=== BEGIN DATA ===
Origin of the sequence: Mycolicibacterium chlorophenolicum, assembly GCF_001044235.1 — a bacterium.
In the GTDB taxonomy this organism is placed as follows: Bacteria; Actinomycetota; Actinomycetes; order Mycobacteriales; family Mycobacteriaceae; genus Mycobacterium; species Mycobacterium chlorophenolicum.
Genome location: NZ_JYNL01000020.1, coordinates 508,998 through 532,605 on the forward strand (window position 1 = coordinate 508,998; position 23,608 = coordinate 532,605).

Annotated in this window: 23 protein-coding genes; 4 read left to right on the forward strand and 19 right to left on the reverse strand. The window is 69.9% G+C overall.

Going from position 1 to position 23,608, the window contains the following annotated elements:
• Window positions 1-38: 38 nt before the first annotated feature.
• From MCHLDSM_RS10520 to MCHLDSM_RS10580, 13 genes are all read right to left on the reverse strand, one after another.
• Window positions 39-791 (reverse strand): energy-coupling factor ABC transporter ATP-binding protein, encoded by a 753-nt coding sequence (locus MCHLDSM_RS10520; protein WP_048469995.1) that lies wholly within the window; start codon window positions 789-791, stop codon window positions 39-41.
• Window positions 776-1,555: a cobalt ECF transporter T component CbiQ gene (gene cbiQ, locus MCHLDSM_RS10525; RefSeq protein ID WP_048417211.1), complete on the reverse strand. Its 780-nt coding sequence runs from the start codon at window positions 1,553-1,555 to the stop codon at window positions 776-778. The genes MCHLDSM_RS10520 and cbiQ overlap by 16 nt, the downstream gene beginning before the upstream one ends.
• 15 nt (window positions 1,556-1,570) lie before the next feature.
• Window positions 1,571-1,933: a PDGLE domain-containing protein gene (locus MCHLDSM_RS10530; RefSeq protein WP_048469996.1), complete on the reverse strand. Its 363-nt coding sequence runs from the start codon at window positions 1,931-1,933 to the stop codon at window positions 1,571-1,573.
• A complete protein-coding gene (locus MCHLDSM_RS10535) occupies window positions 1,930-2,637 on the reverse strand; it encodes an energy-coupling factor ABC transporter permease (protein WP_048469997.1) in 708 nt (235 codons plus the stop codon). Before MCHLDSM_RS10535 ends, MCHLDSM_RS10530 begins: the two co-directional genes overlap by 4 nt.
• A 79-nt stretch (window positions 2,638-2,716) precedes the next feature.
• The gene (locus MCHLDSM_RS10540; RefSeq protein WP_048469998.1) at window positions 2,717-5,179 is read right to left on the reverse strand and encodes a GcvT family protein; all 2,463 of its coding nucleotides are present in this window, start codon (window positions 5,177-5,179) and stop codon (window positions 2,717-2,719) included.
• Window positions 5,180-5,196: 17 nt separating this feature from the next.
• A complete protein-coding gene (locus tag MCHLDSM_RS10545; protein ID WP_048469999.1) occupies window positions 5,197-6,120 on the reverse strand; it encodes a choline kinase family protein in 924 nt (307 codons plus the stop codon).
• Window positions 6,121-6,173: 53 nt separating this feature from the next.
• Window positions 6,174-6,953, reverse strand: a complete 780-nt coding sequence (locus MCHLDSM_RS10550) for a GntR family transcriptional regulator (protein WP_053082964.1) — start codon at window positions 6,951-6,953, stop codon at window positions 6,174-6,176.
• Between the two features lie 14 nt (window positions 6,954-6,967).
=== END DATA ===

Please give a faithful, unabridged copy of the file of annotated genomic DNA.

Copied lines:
Origin of the sequence: Mycolicibacterium chlorophenolicum, assembly GCF_001044235.1 — a bacterium.
In the GTDB taxonomy this organism is placed as follows: Bacteria; Actinomycetota; Actinomycetes; order Mycobacteriales; family Mycobacteriaceae; genus Mycobacterium; species Mycobacterium chlorophenolicum.
Genome location: NZ_JYNL01000020.1, coordinates 508,998 through 532,605 on the forward strand (window position 1 = coordinate 508,998; position 23,608 = coordinate 532,605).

Annotated in this window: 23 protein-coding genes; 4 read left to right on the forward strand and 19 right to left on the reverse strand. The window is 69.9% G+C overall.

Going from position 1 to position 23,608, the window contains the following annotated elements:
• Window positions 1-38: 38 nt before the first annotated feature.
• From MCHLDSM_RS10520 to MCHLDSM_RS10580, 13 genes are all read right to left on the reverse strand, one after another.
• Window positions 39-791 (reverse strand): energy-coupling factor ABC transporter ATP-binding protein, encoded by a 753-nt coding sequence (locus MCHLDSM_RS10520; protein WP_048469995.1) that lies wholly within the window; start codon window positions 789-791, stop codon window positions 39-41.
• Window positions 776-1,555: a cobalt ECF transporter T component CbiQ gene (gene cbiQ, locus MCHLDSM_RS10525; RefSeq protein ID WP_048417211.1), complete on the reverse strand. Its 780-nt coding sequence runs from the start codon at window positions 1,553-1,555 to the stop codon at window positions 776-778. The genes MCHLDSM_RS10520 and cbiQ overlap by 16 nt, the downstream gene beginning before the upstream one ends.
• 15 nt (window positions 1,556-1,570) lie before the next feature.
• Window positions 1,571-1,933: a PDGLE domain-containing protein gene (locus MCHLDSM_RS10530; RefSeq protein WP_048469996.1), complete on the reverse strand. Its 363-nt coding sequence runs from the start codon at window positions 1,931-1,933 to the stop codon at window positions 1,571-1,573.
• A complete protein-coding gene (locus MCHLDSM_RS10535) occupies window positions 1,930-2,637 on the reverse strand; it encodes an energy-coupling factor ABC transporter permease (protein WP_048469997.1) in 708 nt (235 codons plus the stop codon). Before MCHLDSM_RS10535 ends, MCHLDSM_RS10530 begins: the two co-directional genes overlap by 4 nt.
• A 79-nt stretch (window positions 2,638-2,716) precedes the next feature.
• The gene (locus MCHLDSM_RS10540; RefSeq protein WP_048469998.1) at window positions 2,717-5,179 is read right to left on the reverse strand and encodes a GcvT family protein; all 2,463 of its coding nucleotides are present in this window, start codon (window positions 5,177-5,179) and stop codon (window positions 2,717-2,719) included.
• Window positions 5,180-5,196: 17 nt separating this feature from the next.
• A complete protein-coding gene (locus tag MCHLDSM_RS10545; protein ID WP_048469999.1) occupies window positions 5,197-6,120 on the reverse strand; it encodes a choline kinase family protein in 924 nt (307 codons plus the stop codon).
• Window positions 6,121-6,173: 53 nt separating this feature from the next.
• Window positions 6,174-6,953, reverse strand: a complete 780-nt coding sequence (locus MCHLDSM_RS10550) for a GntR family transcriptional regulator (protein WP_053082964.1) — start codon at window positions 6,951-6,953, stop codon at window positions 6,174-6,176.
• Between the two features lie 14 nt (window positions 6,954-6,967).